[Granted, to some extent that result was colored by the fact that Giuliani opted to skip Iowa, New Hampshire and South Carolina to focus on Florida. But still, that was only part of the issue. Of course, that bring us back to a discussion of the calendar and that has yet to be set at this point. But that's a discussion for another time.]

  2. Yes, but how about name recognition affecting those things that hack reporters report on, and that in turn, affecting money or other important things?

    Hack reporter only gives ink to the top 4-5 in polling -> tangentially informed voters think that one of those 4-5 is worth $100 -> they have money, and are able to get a ground operation and run ads -> those things have effects.


    Hack reporters make the dynamic of the race "this guy vs the rest" or some other silly trope because of polling -> straw poll wins, FEC reports, endorsements, whatever are then interpreted through the lens of this narrative.

    So, for example, Bill Richardson goes NOWHERE in 2008. It can't be the resume. His politics are pretty acceptable (against Iraq, for example). Yes, his appearances had all the charisma of a wet sponge. But most people nationally didn't see that, or his debates. So, he couldn't raise much money, and couldn't run his actually pretty good ads heavily. Perhaps more importantly, he couldn't be considered a contender, and the race is all about Obama and Clinton.

    By mattering early, can't name recognition serve to filter the field?

  3. I don't think you've provided evidence for your thesis. The main reason many of us believe name recognition counts in the GOP nominating process is that virtually all the recent GOP nominees were people with significant name recognition long before they were nominated. This was definitely true of McCain, Dole, the elder Bush, Reagan, Ford, and Nixon.

    The only possible exception is Dubya, but he was hardly a dark horse. He had national prominence for over a year before being nominated, he was the front-runner the entire time, and he shared the name and looks of the nation's previous president.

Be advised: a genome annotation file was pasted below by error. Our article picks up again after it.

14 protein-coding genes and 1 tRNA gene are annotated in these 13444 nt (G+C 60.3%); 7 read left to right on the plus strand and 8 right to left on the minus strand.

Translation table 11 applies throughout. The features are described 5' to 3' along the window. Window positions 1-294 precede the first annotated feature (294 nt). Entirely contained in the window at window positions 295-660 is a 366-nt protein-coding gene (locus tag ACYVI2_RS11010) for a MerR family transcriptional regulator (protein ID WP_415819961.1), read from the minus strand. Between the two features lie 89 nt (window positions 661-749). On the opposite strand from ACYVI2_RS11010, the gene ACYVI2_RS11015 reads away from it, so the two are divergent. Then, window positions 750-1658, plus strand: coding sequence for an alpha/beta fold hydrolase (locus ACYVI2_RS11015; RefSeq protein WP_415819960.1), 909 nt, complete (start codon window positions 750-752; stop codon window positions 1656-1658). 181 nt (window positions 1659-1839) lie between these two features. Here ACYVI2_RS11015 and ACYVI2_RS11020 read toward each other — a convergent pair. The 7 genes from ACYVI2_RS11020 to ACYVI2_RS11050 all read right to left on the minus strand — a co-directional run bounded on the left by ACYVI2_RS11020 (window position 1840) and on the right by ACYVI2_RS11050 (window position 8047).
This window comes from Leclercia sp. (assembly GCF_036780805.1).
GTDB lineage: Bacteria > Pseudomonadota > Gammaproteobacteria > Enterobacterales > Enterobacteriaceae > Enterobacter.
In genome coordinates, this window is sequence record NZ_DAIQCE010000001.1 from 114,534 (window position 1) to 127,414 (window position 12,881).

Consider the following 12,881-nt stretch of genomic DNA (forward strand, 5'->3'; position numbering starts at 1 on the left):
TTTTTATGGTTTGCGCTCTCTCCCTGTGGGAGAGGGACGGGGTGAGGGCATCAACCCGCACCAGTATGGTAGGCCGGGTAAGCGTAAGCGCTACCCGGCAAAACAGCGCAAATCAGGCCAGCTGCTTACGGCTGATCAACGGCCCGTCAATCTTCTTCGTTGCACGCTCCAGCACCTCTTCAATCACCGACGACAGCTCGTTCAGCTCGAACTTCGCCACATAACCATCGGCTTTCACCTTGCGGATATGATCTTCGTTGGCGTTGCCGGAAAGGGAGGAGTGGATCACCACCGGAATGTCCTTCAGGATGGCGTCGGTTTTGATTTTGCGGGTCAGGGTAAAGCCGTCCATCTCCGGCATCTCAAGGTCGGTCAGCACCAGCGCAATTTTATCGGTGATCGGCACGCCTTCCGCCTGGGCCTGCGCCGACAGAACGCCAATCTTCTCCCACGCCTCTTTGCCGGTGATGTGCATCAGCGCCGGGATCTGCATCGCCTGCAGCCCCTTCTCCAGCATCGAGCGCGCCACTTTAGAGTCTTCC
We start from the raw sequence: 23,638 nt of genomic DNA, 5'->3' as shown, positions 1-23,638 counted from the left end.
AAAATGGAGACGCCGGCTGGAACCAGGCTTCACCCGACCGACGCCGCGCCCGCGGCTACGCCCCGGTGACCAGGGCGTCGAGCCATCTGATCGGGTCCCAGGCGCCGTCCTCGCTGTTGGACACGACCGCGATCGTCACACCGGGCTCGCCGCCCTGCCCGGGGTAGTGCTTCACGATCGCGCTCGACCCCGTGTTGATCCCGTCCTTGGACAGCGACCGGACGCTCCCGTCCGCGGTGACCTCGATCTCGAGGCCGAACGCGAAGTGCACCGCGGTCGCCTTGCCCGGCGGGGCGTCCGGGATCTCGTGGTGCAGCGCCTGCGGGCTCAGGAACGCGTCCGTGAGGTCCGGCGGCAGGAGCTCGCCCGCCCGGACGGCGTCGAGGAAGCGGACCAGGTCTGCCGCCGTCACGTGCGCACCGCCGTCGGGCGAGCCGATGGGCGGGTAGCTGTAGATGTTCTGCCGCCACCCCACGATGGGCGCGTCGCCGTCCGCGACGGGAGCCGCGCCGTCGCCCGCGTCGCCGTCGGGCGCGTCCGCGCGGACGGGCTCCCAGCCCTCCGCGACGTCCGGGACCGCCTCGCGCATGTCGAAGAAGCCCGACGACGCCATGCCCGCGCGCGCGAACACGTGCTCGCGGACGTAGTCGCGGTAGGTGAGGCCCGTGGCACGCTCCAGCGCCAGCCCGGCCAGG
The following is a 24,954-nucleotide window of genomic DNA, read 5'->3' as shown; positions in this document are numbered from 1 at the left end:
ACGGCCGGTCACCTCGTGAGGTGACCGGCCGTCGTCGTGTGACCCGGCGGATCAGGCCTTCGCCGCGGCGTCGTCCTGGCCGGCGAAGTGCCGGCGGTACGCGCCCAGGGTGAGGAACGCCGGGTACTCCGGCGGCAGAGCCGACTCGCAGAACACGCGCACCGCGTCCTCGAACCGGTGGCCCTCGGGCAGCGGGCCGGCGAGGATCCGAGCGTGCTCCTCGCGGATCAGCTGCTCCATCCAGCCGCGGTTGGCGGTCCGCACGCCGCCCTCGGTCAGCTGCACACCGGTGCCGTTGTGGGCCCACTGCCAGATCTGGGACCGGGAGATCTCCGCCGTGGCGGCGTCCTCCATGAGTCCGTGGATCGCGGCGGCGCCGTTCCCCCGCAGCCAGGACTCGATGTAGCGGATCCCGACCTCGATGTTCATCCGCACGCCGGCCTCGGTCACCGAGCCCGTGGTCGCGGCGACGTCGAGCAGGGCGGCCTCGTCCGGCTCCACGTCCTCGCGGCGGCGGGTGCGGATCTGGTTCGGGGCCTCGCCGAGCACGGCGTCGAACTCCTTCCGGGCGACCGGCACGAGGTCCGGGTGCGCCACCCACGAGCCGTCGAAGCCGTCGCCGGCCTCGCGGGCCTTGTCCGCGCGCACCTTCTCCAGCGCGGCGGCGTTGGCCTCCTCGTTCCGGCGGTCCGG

4. Matt,

    Yes, but I think it's a pretty marginal effect.


    But the point is that in most of those cases, the nomination wasn't really open. Yes, GHWB was well-known in 1988, but that wasn't why he won; sitting VPs for an outgoing popular president always get the nomination. What matters is, mostly, choices of various party leaders, and if they settle on a Pawlenty or Thune, the lack of name recognition a year plus out won't matter much.

  5. >sitting VPs for an outgoing popular president always get the nomination

    It didn't happen in 1908 or 1928. Do you mean only in the modern primary era (1972 onward)? Still, the fact that vps are considered the natural successors today has probably more to do with precedent than with anything in the system itself. If Obama wins a second term with Biden on the ticket and is popular at the end, I have my doubts that the 72-year-old will inevitably be the nominee in 2016.

    Anyway, I'm still not seeing evidence for your assertions. I do agree that 2008 broke the apparent precedent that the Republican nominee is known early on. Still, McCain wasn't exactly a dark horse, and was his nomination really due to party leaders or to other candidates (principally Huck and Romney) canceling each other out in winner-take-all contests? But even granting your premise about party leaders, I don't see evidence that they'd be likely to settle on second-tier candidates like Pawlenty and Thune if they haven't already done so.